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Davis Seizes on Reports About Schwarzenegger

The governor says allegations of sexual misconduct and admiration for Hitler, if true, cast doubt on his fitness to run the state.

October 04, 2003|Peter Nicholas, Gregg Jones and Michael Finnegan | Times Staff Writers

As Republicans pressed the case for Gray Davis' removal, the governor on Friday said dual allegations that Arnold Schwarzenegger engaged in sexual misconduct and once expressed admiration for Adolf Hitler cast doubt on the actor's fitness for the state's highest public office.

For the second day, the accusations diverted Schwarzenegger from his chosen campaign themes as he rode northward on a four-day bus trip from San Diego to Sacramento.

After apologizing Thursday for having "behaved badly" toward women in incidents that he saw as "playful" at the time, the Austrian-born candidate said Friday that he could not imagine making admiring comments about Hitler.

The comments, allegedly made in the 1970s, were included in an unpublished book proposal made public Thursday night.

"I have always despised everything that Hitler stands for," said Schwarzenegger, a longtime benefactor of the Simon Wiesenthal Center in Los Angeles.

"And with the history of my country, Germany, Austria were all part of it. That's why I'm very adamant for the fight against prejudice and to never let that happen again."

The author of the book proposal, documentary producer George Butler, released a statement Friday saying the comments attributed to Schwarzenegger were "not in context and not even strictly accurate."

Davis, a Democrat who could lose his job in Tuesday's recall election, on Friday reversed his initially cautious approach to the accusations that have thrown Schwarzenegger's campaign into turmoil.

At a campaign rally in Long Beach, Davis brought up the complaints by several women that Schwarzenegger had touched them sexually without their consent -- as reported Thursday by The Times -- and the disputed Hitler remarks.

"If true, his personal behavior was disturbing and unacceptable and his professed admiration for Adolf Hitler unconscionable," Davis said.

The allegations also led to new attacks on Schwarzenegger by two rivals in the race to replace Davis: Lt. Gov. Cruz Bustamante, a Democrat, and state Sen. Tom McClintock (R-Thousand Oaks). They are among 135 candidates on the ballot to succeed Davis if a majority of voters opts to recall the governor.

"If the allegations are true, I believe he is morally unfit to hold public office," said McClintock, who added that he was highly skeptical of last-minute campaign attacks.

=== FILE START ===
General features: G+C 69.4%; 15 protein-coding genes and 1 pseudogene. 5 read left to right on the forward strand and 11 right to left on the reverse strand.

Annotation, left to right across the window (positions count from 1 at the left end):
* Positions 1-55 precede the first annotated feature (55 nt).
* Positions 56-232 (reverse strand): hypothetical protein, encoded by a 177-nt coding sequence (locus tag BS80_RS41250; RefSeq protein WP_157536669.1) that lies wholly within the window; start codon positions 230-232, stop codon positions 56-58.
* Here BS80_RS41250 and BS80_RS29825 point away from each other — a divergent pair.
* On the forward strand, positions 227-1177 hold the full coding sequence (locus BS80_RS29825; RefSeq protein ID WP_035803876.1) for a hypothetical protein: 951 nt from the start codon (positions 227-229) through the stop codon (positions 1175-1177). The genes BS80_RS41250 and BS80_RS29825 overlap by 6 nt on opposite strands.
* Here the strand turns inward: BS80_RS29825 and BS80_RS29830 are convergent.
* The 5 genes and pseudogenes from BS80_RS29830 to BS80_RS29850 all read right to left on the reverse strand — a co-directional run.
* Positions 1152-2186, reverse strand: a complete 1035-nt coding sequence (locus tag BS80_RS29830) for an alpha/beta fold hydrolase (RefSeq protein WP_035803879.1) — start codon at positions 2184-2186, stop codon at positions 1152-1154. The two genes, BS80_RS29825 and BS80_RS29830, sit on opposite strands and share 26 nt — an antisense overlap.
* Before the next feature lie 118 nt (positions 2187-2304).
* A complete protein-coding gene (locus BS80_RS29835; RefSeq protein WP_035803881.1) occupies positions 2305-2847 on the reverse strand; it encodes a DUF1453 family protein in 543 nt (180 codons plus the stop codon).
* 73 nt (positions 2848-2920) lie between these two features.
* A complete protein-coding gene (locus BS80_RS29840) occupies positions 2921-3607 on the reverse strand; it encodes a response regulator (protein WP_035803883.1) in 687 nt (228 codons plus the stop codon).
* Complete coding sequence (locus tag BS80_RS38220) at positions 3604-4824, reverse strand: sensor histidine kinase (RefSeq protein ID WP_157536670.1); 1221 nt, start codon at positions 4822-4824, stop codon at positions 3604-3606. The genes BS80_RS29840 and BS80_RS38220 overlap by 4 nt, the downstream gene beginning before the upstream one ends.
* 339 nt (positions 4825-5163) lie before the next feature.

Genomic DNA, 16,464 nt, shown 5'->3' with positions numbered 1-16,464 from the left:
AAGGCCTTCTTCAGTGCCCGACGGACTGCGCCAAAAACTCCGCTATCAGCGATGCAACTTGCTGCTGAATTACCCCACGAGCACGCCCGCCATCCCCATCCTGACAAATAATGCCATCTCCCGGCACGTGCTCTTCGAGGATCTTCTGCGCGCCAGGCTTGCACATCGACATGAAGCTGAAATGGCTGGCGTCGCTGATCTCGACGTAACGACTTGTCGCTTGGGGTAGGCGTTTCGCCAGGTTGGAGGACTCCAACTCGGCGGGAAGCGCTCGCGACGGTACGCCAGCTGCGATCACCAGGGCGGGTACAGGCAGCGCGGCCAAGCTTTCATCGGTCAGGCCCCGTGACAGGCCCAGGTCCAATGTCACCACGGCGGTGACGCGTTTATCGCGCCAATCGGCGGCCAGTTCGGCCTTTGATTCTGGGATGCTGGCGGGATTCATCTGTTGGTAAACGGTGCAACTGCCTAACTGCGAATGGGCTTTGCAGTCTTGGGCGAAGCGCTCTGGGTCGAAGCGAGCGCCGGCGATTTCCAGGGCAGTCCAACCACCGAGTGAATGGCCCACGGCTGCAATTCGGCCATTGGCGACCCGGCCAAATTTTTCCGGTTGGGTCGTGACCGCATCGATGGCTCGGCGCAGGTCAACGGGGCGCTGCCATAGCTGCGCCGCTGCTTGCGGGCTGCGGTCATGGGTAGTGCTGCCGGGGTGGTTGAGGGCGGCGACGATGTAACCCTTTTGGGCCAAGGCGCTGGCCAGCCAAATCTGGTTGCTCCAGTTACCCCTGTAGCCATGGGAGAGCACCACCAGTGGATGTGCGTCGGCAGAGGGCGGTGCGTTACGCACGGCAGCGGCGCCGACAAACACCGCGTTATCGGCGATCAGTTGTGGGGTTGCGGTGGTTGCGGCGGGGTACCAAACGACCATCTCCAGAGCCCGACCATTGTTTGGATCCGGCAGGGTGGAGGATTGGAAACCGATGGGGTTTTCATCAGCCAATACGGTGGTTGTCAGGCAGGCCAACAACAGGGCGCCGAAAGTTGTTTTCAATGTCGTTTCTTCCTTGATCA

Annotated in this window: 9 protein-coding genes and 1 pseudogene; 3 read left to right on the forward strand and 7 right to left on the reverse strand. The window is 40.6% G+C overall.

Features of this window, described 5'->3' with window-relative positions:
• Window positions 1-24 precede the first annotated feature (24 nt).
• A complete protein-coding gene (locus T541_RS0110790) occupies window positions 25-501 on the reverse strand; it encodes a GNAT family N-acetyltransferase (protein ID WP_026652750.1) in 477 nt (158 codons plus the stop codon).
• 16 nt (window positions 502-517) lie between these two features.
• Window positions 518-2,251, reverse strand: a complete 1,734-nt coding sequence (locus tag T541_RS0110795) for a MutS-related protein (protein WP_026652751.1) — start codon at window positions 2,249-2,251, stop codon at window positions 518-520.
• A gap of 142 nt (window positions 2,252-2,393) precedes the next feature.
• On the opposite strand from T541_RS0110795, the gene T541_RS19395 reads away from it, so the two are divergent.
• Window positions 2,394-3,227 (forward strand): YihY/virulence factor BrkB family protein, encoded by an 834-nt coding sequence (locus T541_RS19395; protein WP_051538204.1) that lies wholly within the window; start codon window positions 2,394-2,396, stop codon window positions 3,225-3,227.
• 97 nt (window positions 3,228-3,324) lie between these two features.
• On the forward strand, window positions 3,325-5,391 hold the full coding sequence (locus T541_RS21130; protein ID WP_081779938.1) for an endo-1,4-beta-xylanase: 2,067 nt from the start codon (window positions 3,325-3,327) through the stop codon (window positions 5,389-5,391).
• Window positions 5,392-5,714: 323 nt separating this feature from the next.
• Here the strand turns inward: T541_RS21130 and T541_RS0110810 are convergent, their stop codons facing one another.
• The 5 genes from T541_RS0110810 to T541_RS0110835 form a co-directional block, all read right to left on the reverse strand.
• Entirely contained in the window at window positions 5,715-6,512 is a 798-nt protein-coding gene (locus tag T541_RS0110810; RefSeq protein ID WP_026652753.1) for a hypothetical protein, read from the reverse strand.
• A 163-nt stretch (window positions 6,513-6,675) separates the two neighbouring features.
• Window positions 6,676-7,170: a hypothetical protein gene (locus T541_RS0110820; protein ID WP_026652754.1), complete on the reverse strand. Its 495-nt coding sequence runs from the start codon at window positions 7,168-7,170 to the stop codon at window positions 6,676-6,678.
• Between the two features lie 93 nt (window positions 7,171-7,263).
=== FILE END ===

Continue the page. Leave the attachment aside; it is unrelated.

A Field Poll released Friday, meanwhile, confirmed that Schwarzenegger has emerged as the clear front-runner in the gubernatorial replacement race. The poll, taken before the allegations came to dominate the campaign, showed the recall itself also winning handily.

Schwarzenegger's alleged remarks about Hitler came in a 1975 interview he reportedly gave while making "Pumping Iron," a documentary on bodybuilding.

Butler, the film's producer, released a transcript Friday quoting Schwarzenegger as saying: "I admired Hitler for instance, because he came from being a little man with almost no formal education, up to power. And I admire him for being such a good public speaker and for his way of getting to the people and so on. But I didn't admire him for what he did with it."

In an interview with The Times two months ago, Butler had denied Schwarzenegger made those remarks.

Schwarzenegger, followed by an international media entourage Friday on the second day of his "California Comeback Express" bus tour, sought to shift the campaign's focus back to topics more favorable to his candidacy. He railed against the tripling of the state's car tax and vowed to cut the soaring costs that employers pay to insure workers against injuries on the job.

"I always remind myself I got into this race because I could no longer stand by and watch the politicians of Sacramento not doing anything for the people, neglecting the people," Schwarzenegger told supporters at a morning rally in Arcadia, northeast of Los Angeles.

Politicians "tear this state down, tear the economy down, chase business out of the state and chase jobs out of the state, and now it's time we chase Gray Davis out of Sacramento," he told the cheering crowd.

But he also defended his candidacy.

"They try to tear your character down and everything you stand for," Schwarzenegger told 2,000 supporters at the Arcadia rally. "And let me tell you something: They have already begun, but I will stay focused. I will always stay focused, because the fight continues."

Later, at a diner in Gorman, where he ate a club sandwich and potato salad, Schwarzenegger told a reporter: "My whole life, I always had my blinders on to shoot for the goal.

"Have you seen the crowds?" he asked. "It gets bigger and bigger and bigger."

Indeed, many of his supporters seemed to brush aside the accusations. In a visit to a building materials company in Santa Clarita, a woman shouted: "He can grope me!"

Aides said Schwarzenegger had nothing further to say about his blanket apology to anyone he might have offended.

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